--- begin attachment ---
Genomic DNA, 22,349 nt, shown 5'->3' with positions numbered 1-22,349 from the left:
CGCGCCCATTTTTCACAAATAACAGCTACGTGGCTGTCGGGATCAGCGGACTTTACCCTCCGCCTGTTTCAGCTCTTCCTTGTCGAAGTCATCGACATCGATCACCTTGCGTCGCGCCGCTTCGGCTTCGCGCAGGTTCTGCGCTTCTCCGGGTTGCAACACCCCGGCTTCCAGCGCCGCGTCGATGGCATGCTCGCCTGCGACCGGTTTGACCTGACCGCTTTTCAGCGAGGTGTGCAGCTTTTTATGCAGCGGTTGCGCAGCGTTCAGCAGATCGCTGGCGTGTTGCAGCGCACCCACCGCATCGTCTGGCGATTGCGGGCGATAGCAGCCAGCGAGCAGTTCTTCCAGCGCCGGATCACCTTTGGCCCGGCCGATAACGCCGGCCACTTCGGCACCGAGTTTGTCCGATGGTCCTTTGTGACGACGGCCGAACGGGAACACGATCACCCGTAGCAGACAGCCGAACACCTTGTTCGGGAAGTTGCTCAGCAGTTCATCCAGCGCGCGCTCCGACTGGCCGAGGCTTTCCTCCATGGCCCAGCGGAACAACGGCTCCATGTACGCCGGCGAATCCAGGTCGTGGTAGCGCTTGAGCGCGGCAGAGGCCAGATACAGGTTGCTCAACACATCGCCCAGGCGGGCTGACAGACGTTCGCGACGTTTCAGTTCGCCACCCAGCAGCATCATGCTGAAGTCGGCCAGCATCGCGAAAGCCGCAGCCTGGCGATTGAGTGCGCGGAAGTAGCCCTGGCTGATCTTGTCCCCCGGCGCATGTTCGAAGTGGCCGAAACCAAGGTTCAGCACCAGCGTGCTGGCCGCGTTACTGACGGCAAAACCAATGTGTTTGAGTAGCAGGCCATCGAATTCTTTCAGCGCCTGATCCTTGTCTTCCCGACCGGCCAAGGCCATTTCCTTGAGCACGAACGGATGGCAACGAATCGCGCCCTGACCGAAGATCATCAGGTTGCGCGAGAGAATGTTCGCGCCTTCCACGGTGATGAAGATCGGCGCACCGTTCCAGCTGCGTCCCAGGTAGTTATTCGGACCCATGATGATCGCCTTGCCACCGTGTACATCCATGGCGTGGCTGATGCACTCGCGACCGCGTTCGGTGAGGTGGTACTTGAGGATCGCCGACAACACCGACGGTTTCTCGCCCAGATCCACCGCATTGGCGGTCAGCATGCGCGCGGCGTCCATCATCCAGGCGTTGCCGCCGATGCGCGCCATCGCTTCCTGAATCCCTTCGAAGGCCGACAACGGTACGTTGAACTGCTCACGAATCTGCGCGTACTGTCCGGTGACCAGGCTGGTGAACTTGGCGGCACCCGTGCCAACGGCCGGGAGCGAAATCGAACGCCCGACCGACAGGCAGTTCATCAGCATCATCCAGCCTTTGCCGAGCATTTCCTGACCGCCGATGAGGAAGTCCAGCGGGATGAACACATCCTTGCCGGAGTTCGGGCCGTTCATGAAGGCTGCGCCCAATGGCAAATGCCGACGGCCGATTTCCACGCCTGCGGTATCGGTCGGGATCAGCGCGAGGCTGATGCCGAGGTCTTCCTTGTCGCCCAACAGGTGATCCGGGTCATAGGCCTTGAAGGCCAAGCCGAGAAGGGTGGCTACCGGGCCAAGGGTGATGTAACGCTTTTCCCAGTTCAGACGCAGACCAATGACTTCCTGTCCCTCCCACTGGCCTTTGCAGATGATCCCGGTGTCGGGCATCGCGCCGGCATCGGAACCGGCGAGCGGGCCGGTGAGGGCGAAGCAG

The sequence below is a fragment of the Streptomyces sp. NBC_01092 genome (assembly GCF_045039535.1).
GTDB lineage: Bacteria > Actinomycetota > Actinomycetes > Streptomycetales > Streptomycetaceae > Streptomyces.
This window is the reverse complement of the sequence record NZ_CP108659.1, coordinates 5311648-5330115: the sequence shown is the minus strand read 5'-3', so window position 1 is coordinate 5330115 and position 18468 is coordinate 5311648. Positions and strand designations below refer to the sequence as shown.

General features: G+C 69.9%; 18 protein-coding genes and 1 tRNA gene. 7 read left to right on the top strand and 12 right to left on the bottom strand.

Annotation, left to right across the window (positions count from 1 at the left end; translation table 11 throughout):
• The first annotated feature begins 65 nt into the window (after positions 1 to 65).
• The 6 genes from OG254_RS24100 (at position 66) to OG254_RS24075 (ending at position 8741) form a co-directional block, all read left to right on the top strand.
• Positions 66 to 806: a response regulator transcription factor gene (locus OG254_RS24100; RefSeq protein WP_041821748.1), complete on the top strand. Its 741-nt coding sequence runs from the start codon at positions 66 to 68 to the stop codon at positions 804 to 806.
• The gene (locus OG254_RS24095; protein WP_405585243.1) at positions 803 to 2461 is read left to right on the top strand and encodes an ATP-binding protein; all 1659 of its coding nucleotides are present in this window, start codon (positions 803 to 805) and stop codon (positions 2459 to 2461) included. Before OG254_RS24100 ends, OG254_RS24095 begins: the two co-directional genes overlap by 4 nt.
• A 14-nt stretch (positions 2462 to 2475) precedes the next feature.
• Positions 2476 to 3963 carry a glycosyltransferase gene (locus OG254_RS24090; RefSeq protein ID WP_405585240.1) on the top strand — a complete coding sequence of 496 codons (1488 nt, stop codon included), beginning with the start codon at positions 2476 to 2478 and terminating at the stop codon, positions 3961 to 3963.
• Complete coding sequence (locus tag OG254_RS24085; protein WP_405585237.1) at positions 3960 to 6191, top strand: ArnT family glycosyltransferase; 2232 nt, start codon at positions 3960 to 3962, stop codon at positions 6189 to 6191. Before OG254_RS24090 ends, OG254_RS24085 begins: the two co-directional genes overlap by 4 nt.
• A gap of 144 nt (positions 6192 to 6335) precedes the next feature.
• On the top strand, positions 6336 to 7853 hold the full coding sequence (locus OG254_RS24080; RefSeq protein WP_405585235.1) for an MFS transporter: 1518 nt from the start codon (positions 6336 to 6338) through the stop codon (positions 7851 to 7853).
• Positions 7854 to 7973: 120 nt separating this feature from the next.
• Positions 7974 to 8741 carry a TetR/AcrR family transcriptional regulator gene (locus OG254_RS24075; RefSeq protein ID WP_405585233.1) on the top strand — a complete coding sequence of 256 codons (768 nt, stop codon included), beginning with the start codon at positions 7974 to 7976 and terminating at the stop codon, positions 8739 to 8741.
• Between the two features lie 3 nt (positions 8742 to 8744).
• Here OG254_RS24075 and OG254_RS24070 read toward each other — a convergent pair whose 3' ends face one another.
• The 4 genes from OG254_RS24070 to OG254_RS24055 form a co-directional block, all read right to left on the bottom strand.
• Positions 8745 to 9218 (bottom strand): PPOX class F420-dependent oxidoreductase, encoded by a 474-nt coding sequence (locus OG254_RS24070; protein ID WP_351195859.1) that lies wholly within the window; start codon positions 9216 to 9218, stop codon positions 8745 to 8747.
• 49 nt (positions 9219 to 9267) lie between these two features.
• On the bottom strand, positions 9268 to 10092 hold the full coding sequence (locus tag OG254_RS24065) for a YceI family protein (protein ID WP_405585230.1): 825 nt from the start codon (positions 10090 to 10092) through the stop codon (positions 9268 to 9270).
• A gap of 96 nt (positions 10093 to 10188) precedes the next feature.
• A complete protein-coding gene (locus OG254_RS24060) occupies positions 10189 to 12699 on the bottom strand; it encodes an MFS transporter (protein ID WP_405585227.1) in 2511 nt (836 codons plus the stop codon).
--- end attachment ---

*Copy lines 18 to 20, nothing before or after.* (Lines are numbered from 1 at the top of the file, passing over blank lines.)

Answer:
• Positions 7974 to 8741 carry a TetR/AcrR family transcriptional regulator gene (locus OG254_RS24075; RefSeq protein ID WP_405585233.1) on the top strand — a complete coding sequence of 256 codons (768 nt, stop codon included), beginning with the start codon at positions 7974 to 7976 and terminating at the stop codon, positions 8739 to 8741.
• Between the two features lie 3 nt (positions 8742 to 8744).
• Here OG254_RS24075 and OG254_RS24070 read toward each other — a convergent pair whose 3' ends face one another.